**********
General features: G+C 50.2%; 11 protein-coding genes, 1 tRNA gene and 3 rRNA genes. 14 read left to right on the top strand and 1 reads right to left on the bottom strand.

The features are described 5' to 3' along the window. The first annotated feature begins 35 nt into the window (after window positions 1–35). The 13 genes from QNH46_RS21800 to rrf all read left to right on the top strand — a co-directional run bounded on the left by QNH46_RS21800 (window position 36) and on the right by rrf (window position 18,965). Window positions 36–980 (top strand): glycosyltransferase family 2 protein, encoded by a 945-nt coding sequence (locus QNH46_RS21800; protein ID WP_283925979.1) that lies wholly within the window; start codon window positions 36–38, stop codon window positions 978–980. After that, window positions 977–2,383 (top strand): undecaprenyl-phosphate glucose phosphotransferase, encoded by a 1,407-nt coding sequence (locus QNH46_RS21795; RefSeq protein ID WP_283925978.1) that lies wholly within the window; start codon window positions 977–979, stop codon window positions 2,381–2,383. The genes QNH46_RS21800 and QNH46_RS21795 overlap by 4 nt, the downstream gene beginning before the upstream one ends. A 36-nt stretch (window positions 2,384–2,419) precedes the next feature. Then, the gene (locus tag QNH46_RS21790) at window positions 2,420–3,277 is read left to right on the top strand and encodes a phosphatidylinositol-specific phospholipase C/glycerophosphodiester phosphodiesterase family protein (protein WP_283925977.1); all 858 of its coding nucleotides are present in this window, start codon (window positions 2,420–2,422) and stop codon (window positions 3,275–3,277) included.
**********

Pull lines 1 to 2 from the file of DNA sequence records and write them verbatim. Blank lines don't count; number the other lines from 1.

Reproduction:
General features: G+C 50.2%; 11 protein-coding genes, 1 tRNA gene and 3 rRNA genes. 14 read left to right on the top strand and 1 reads right to left on the bottom strand.

The features are described 5' to 3' along the window. The first annotated feature begins 35 nt into the window (after window positions 1–35). The 13 genes from QNH46_RS21800 to rrf all read left to right on the top strand — a co-directional run bounded on the left by QNH46_RS21800 (window position 36) and on the right by rrf (window position 18,965). Window positions 36–980 (top strand): glycosyltransferase family 2 protein, encoded by a 945-nt coding sequence (locus QNH46_RS21800; protein ID WP_283925979.1) that lies wholly within the window; start codon window positions 36–38, stop codon window positions 978–980. After that, window positions 977–2,383 (top strand): undecaprenyl-phosphate glucose phosphotransferase, encoded by a 1,407-nt coding sequence (locus QNH46_RS21795; RefSeq protein ID WP_283925978.1) that lies wholly within the window; start codon window positions 977–979, stop codon window positions 2,381–2,383. The genes QNH46_RS21800 and QNH46_RS21795 overlap by 4 nt, the downstream gene beginning before the upstream one ends. A 36-nt stretch (window positions 2,384–2,419) precedes the next feature. Then, the gene (locus tag QNH46_RS21790) at window positions 2,420–3,277 is read left to right on the top strand and encodes a phosphatidylinositol-specific phospholipase C/glycerophosphodiester phosphodiesterase family protein (protein WP_283925977.1); all 858 of its coding nucleotides are present in this window, start codon (window positions 2,420–2,422) and stop codon (window positions 3,275–3,277) included.